Re: [AMBER] Is it an artifact for potential-of-mean force calculation?

From: Dmitry Nilov <>
Date: Tue, 11 Jan 2011 19:31:31 +0300

Which method do you use to obtain PMF?
The process of dissociation of a ligand has complex free energy
landscape and I think that it is really hard to define the way of
dissociation with the lowest barrier when calculating PMF. I suppose
that artifact of extremely high energy could relate to wrong
dissociation coordinate used in calculation.

On Tue, Jan 11, 2011 at 6:59 PM, Catein Catherine
<> wrote:
> Dear Sir/Madam,
> I am trying to study the Potential of mean force for a hydrophobic drug dissociate from a protein.  As the drug is buried deep inside a active site of the protein.  Large conformation change upon drug removal is expected.
> The PMF curves is found to be in the shape as follows:
> -                     -
>  -                  -
>   -                -
>    -     - - - - -
>     -  -
>       -
> ---> distance between drug and the receptor
> When I look at the structure, the min of the PMF represent the most favorable binding modes, i.e. when the drug bind into the active site, mainly through non-polar hydrophobic interactions.   The level off region after min is the transition period, i.e. from drug binding to drug removal process.  The high raise in PMF at the end of the curve is when the drug finally moved from the protein, whereas only long-distance or minor electrostatic interactions between the drug and protein residues remains.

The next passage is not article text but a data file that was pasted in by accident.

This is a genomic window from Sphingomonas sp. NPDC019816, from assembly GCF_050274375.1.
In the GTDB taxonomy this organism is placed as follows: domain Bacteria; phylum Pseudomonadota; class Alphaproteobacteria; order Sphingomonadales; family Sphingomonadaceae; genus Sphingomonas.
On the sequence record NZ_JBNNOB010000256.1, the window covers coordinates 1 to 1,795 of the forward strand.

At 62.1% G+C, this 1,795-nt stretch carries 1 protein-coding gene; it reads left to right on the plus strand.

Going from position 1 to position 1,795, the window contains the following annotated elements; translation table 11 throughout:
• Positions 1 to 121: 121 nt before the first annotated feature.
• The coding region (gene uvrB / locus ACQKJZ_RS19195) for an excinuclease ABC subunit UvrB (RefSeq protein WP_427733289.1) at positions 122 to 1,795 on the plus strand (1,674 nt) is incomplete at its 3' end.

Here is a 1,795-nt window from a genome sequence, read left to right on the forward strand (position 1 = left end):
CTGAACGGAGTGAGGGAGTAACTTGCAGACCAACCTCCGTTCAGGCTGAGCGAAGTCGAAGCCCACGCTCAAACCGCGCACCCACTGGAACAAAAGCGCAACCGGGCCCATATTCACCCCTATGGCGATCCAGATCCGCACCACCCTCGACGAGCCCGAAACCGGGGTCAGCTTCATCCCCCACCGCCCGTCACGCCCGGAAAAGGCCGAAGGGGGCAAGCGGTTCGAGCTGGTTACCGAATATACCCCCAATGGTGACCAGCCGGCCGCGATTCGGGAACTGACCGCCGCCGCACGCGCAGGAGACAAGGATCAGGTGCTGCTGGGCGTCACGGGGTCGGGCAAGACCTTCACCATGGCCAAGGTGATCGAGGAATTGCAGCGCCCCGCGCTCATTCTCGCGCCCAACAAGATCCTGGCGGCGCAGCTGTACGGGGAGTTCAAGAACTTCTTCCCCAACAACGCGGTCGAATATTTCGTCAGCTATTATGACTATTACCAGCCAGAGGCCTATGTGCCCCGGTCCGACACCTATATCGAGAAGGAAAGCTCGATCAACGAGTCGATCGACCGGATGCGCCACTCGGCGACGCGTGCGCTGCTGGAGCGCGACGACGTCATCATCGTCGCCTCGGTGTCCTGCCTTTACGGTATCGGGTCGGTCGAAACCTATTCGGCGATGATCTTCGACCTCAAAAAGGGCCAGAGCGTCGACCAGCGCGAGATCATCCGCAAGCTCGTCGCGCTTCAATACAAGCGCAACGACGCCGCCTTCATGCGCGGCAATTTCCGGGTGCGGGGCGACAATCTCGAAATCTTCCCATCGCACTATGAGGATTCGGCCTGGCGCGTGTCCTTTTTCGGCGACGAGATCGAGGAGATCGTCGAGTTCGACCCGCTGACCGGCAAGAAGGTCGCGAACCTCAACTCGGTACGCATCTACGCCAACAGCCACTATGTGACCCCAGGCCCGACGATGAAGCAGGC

> It is strange to found that the PMF raise up to a very high energy (as high as 100 kcal/mol) when the distance between drug and the receptor is very large.
> I am expecting if the interaction between the drug and receptor is weak (as the distance increase),  the PMF should become level off.
> Should we expect to see the PMF increase significantly?  If the drug is hydrophobic in nature, can I explain the large PMF (at large distance) as the hydrophobic drug is not favorable to go to the explicit solvent environment?  Could this attribute to PMF become as large as 100 kcal/mol?
> Would it be just an artifact at the end of PMF calculation?
> Best regards,
> Catherine
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Dmitry Nilov,
Lomonosov Moscow State University
AMBER mailing list
Received on Tue Jan 11 2011 - 09:00:02 PST
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